I immediately recognized the inset photo on Page 16 of “Then and Now” in the Winter 2018 issue, historic and contemporary images of the Quad dining hall. My mother, Phyllis Miller Lawrence ’48, has it displayed on her dresser. She’s the one looking right at the photographer, as if the picture is of her alone and everyone else is just background.
She distinctly remembers the occasion. It was Thanksgiving of 1944 [not 1950], and the government had declared that college students were not to travel home for the holiday to keep the trains free for the war effort. She remembers the meal was better than usual and that students were to dress up. She also recalls exactly what she was wearing — a black velveteen jumper that my grandmother had sewn for her and a white crepe blouse.
I was thrilled to see this familiar image in the magazine, as was my mother, but we wanted to correct the date for the archive. I have my own happy memories of the Quad and am glad that it still serves as a venue for special events and more memories.
Regarding the item in the summer edition of The Grinnell Magazine about a memorial honoring our deceased veterans of all wars since the Civil War [Page 5], this is clearly an entirely worthy and important project.
Reading about it, however, raised a question in my mind. Is there ever a thought or recognition of those Grinnell men and women who fought those wars, who were in most cases forced by the draft to leave college, enter service and spend precious and dangerous years in far-off places?
I entered Grinnell in the fall of 1941 as a freshman at the age of 17. Two weeks after I turned 18, Pearl Harbor was attacked. By the end of the following school year, the College was almost emptied of male students and drained also of a significant number of female students.
Most of us in service spent the next three years or so in faraway places, out of touch with families and loved ones, except for censored mail stripped of any mention of our location or activities. At least for those serving in the Pacific theatre, there was virtually no leave, no R and R, and little expectation of going home until the war came to an end, estimated to be years away.
Grinnellians were certainly represented in those remote places. I accidentally ran into three people from Grinnell in those years overseas, one in New Guinea and two in the Philippine Islands. I did not know them well, but running into someone from college was almost like running into one's own brother. Acquainted or not, we had a perfectly wonderful hour or two.
At age 21 or 22, I commanded a 160-ton ship manned by a crew of 14 (ages 19 to 33) and one other officer. What an experience for an Iowa boy who had only seen salt water just once in his life. It was dangerous. We lost one of our crew at Leyte Gulf, a nice young man from Norwalk, Connecticut — the worst day of my life, so far.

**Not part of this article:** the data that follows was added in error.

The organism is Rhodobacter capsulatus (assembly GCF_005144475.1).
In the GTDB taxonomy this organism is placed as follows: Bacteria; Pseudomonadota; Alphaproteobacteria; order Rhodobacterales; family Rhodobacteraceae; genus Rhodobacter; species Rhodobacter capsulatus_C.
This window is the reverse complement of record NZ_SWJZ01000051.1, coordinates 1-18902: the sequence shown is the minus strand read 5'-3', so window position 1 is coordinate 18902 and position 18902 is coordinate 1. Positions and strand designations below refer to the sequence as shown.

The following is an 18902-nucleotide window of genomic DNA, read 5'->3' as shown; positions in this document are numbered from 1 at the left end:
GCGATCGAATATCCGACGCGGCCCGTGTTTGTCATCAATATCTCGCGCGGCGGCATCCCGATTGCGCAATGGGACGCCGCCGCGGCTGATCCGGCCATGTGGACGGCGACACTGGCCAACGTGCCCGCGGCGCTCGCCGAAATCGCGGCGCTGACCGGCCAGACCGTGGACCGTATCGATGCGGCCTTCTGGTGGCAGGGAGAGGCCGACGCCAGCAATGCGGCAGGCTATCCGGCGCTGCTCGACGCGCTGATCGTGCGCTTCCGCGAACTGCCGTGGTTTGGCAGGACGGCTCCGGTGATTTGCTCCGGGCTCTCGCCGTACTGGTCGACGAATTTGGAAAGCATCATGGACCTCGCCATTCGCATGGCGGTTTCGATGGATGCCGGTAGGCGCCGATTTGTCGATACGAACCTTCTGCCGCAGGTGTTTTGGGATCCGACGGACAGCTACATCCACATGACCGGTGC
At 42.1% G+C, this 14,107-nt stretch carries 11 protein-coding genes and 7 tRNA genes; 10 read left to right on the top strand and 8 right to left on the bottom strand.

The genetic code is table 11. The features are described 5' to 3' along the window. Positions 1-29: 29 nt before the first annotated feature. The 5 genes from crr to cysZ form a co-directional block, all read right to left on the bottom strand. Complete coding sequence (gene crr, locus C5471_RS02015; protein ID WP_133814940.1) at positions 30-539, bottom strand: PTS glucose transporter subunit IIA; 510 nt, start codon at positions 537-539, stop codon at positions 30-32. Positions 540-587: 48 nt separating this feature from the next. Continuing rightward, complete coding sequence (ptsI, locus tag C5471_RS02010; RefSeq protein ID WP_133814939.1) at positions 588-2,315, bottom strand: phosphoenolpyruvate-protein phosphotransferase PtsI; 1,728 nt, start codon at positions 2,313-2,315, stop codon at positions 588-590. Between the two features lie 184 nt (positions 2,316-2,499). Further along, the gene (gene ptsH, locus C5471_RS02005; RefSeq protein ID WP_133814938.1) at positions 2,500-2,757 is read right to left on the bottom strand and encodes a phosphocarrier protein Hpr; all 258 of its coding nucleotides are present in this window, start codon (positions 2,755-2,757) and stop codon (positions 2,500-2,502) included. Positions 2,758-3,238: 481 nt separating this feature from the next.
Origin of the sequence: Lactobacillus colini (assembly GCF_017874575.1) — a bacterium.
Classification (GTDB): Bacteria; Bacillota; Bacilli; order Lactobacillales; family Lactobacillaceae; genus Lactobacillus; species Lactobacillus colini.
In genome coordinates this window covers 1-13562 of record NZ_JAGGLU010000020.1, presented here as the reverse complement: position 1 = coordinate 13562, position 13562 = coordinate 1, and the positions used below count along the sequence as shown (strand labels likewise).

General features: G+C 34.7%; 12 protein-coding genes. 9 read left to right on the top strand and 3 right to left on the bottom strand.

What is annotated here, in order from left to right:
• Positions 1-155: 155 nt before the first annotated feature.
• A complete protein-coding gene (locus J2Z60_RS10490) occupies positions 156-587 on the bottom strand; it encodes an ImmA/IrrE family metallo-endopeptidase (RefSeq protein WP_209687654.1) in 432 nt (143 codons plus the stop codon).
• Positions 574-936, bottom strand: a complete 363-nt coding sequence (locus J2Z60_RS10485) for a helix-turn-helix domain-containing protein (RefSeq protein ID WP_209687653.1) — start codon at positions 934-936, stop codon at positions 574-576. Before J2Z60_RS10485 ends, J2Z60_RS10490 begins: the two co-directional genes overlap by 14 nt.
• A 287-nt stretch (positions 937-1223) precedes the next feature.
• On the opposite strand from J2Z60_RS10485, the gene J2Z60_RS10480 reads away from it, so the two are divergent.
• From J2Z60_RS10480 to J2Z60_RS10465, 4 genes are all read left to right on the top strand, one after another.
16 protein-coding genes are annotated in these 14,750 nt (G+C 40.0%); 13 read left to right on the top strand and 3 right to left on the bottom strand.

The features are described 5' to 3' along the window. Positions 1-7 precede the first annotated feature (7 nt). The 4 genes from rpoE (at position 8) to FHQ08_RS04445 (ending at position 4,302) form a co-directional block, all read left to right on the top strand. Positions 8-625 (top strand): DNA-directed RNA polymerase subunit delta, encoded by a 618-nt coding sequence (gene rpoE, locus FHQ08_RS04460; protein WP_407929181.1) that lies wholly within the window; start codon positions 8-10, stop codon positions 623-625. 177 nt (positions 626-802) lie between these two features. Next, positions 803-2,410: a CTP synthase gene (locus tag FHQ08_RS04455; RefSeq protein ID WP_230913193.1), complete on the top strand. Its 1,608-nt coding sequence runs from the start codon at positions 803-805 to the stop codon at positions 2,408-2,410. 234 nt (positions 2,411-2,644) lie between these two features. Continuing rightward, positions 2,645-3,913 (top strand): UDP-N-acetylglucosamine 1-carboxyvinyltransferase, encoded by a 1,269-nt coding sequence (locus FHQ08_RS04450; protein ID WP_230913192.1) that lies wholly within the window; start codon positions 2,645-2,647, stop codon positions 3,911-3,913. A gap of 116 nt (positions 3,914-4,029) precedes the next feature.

However, on the plus side, the experience enabled me to go to law school on the GI Bill, something that would have never been feasible otherwise, mostly for financial reasons. A rewarding career followed — 38 years of law practice and 12 as a judge. A good enough trade-off, as it turned out.
I so enjoyed your summer issue of The Grinnell Magazine. When I graduated, I moved to [New York City] and my next-door neighbor was an activist on gasoline lead and ended up with her picture in Newsweek. I had no idea of the years of work that went into the science behind her demonstration. Thank you for the article on Clair "Pat" Patterson [“Get the Lead Out,” Page 20] — and I really enjoyed the comic format. Great artwork, too! Please do keep it up.
A couple of years ago I posted a blog [grinnellstories.blogspot.com] devoted to appearances of Grinnell and Grinnell College in modern fiction: Stuart Kaminsky, Robert Heinlein, and Ray Bradbury all make mention of Grinnell. Kaminsky and Heinlein both had personal connections to the College, but what Bradbury’s was I don’t know.
Later I encountered Grinnell references in several of John Grisham’s books: Runaway Jury (1994), Testament (1999), and Last Juror (2004) all mention Grinnell College. What I haven’t learned is what Grisham’s connection is to Grinnell. Were it just one mention or were Grinnell paired with similar institutions, I might conclude that it was happenstance. But the frequent mentions and the characterizations indicate that he knows something — or someone — at Grinnell.
The online Scarlet & Black knows no reference to him except in a series of bestseller lists; the online alumni directory knows no Grisham. So I send this letter to the magazine, wondering whether any Grinnell grads out there know John Grisham or know how he came to know about Grinnell? Contact me at kaiser[at]grinnell[dot]edu.
Thank you for including my notice about my first photography exhibit. I’m a 67-year-old woman, just concluding a career as a religious studies/English professor. So as I turn from my 40 years of teaching and scholarship, I’m excited to be learning a new skill and a new medium for expression — photography. I’m the owner of Free Spirit Photography LLC, and my first exhibit, Defy the Machine, paired images of horses with political images by a colleague.
My turn toward photography was previewed by the Grinnell Activism exhibit (2012) that I curated with David Hechler ’72. He did video and text; I did the images. We supplied the archives with a treasure of original materials from the 1969–1973 era.
I like having the “Artists and Scholars” section distinguished from “Classnotes.” It gives rightful prominence to Grinnell’s ongoing body of creativity. But, I’m very disappointed that you didn’t print one of my photos with my note. Would you reconsider?